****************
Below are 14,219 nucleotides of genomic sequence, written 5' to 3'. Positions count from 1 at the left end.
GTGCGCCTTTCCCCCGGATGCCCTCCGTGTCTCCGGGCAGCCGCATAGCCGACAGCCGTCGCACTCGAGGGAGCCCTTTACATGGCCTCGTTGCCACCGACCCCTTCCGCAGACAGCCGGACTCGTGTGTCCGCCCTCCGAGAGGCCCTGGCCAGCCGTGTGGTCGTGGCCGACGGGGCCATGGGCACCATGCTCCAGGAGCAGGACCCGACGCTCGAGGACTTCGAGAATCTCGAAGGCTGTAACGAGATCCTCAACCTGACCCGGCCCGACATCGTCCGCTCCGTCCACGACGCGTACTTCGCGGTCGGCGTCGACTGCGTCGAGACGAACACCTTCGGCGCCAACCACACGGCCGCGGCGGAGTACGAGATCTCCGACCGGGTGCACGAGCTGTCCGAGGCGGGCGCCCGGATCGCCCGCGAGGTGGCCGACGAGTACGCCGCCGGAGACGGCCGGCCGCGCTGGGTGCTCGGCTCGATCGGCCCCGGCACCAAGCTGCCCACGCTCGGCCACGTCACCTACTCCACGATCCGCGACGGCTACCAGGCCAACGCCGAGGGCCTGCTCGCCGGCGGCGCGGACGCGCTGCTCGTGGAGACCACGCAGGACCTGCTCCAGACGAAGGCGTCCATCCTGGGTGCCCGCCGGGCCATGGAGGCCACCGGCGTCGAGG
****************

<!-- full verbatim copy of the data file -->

Below are 14,219 nucleotides of genomic sequence, written 5' to 3'. Positions count from 1 at the left end.
GTGCGCCTTTCCCCCGGATGCCCTCCGTGTCTCCGGGCAGCCGCATAGCCGACAGCCGTCGCACTCGAGGGAGCCCTTTACATGGCCTCGTTGCCACCGACCCCTTCCGCAGACAGCCGGACTCGTGTGTCCGCCCTCCGAGAGGCCCTGGCCAGCCGTGTGGTCGTGGCCGACGGGGCCATGGGCACCATGCTCCAGGAGCAGGACCCGACGCTCGAGGACTTCGAGAATCTCGAAGGCTGTAACGAGATCCTCAACCTGACCCGGCCCGACATCGTCCGCTCCGTCCACGACGCGTACTTCGCGGTCGGCGTCGACTGCGTCGAGACGAACACCTTCGGCGCCAACCACACGGCCGCGGCGGAGTACGAGATCTCCGACCGGGTGCACGAGCTGTCCGAGGCGGGCGCCCGGATCGCCCGCGAGGTGGCCGACGAGTACGCCGCCGGAGACGGCCGGCCGCGCTGGGTGCTCGGCTCGATCGGCCCCGGCACCAAGCTGCCCACGCTCGGCCACGTCACCTACTCCACGATCCGCGACGGCTACCAGGCCAACGCCGAGGGCCTGCTCGCCGGCGGCGCGGACGCGCTGCTCGTGGAGACCACGCAGGACCTGCTCCAGACGAAGGCGTCCATCCTGGGTGCCCGCCGGGCCATGGAGGCCACCGGCGTCGAGG